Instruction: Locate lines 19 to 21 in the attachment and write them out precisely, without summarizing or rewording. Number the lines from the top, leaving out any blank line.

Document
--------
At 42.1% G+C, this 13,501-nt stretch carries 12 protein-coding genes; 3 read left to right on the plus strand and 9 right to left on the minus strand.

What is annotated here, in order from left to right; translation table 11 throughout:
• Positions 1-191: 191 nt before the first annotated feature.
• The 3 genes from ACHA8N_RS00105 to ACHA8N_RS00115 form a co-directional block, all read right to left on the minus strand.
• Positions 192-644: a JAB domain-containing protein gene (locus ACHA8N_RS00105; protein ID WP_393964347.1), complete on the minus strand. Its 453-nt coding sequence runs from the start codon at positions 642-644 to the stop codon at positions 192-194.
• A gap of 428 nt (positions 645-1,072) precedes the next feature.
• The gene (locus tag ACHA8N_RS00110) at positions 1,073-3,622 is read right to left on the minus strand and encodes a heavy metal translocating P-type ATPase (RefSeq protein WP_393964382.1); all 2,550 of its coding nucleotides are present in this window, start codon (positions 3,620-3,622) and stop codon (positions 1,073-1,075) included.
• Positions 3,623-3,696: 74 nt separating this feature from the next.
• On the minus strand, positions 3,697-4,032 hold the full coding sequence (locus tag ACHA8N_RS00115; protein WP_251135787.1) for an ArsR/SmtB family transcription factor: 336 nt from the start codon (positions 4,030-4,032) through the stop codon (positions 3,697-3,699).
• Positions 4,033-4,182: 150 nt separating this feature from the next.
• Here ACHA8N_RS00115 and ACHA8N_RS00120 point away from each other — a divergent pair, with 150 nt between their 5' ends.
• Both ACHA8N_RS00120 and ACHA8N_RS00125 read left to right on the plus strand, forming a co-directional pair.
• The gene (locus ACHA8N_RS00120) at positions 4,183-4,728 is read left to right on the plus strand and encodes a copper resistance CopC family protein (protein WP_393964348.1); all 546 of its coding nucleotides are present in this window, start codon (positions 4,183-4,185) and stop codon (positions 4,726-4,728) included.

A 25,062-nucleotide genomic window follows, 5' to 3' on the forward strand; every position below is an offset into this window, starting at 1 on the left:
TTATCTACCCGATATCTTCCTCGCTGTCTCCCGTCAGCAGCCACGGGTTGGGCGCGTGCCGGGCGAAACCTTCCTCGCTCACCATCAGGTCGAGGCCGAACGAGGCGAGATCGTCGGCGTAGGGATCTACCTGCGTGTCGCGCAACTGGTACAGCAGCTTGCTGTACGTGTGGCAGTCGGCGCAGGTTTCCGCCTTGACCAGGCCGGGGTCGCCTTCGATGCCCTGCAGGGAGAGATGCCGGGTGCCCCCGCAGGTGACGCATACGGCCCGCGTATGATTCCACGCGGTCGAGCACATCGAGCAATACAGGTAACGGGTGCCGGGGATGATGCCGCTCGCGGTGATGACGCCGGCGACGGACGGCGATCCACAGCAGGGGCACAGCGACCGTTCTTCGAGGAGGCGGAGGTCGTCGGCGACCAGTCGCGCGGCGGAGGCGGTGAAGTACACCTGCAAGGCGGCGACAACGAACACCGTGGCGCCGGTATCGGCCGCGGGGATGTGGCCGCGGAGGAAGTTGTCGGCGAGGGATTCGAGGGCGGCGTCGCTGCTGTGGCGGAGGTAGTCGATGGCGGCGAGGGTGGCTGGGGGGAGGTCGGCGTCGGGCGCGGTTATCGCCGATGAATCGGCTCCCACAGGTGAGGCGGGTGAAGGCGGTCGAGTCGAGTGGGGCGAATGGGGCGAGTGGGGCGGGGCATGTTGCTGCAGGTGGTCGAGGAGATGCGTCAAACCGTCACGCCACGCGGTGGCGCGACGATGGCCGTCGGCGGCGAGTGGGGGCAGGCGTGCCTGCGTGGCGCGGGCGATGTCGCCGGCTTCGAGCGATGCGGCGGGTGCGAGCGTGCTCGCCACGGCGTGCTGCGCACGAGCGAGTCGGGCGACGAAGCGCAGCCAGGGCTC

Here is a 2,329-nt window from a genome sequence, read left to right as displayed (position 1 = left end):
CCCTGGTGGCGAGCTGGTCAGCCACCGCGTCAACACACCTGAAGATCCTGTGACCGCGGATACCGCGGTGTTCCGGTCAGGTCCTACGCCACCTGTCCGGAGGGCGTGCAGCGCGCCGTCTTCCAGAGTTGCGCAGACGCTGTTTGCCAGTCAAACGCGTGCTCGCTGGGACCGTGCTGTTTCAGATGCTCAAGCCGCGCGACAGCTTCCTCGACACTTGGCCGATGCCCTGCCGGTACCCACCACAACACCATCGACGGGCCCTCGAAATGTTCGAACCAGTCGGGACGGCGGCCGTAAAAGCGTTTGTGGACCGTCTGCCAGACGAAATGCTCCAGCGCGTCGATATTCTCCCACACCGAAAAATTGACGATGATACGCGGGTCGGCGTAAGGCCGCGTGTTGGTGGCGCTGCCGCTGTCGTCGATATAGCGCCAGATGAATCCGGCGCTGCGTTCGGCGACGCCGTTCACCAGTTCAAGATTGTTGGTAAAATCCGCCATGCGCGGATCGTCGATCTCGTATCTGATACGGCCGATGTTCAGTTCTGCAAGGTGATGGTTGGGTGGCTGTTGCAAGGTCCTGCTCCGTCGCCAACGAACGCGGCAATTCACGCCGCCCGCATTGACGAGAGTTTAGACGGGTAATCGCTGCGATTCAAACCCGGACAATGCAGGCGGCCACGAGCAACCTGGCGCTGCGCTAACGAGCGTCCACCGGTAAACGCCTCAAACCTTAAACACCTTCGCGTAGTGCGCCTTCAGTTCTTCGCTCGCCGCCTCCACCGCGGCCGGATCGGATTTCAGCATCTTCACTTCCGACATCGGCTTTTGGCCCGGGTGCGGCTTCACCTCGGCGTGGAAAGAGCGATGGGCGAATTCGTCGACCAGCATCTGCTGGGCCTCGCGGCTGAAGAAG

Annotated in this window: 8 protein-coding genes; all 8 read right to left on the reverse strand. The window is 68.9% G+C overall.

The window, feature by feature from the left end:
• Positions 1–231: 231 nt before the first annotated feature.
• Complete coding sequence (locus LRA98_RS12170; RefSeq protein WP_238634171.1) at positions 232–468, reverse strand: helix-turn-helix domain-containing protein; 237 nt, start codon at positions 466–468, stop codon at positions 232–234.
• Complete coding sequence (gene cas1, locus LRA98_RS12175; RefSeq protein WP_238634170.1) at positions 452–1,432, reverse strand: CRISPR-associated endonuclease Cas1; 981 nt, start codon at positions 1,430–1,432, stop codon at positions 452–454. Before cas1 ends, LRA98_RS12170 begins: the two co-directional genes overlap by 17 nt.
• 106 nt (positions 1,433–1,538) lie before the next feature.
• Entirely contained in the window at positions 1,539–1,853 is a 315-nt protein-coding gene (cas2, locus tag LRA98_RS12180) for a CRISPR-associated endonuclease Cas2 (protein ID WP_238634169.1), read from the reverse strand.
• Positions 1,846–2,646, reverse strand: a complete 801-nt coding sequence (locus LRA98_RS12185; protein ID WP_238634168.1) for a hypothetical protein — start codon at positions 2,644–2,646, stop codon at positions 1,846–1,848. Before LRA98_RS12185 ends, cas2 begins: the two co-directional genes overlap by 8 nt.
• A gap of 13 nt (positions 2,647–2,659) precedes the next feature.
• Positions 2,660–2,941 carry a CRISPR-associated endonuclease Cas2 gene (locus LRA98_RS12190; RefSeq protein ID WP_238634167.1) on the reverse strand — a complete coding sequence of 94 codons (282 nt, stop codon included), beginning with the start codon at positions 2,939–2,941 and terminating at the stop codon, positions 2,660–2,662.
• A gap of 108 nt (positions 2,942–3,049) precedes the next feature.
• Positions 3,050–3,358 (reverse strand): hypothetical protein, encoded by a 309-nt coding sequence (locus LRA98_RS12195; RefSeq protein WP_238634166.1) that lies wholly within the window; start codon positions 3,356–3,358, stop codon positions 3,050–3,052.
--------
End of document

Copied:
The window, feature by feature from the left end:
• Positions 1–231: 231 nt before the first annotated feature.
• Complete coding sequence (locus LRA98_RS12170; RefSeq protein WP_238634171.1) at positions 232–468, reverse strand: helix-turn-helix domain-containing protein; 237 nt, start codon at positions 466–468, stop codon at positions 232–234.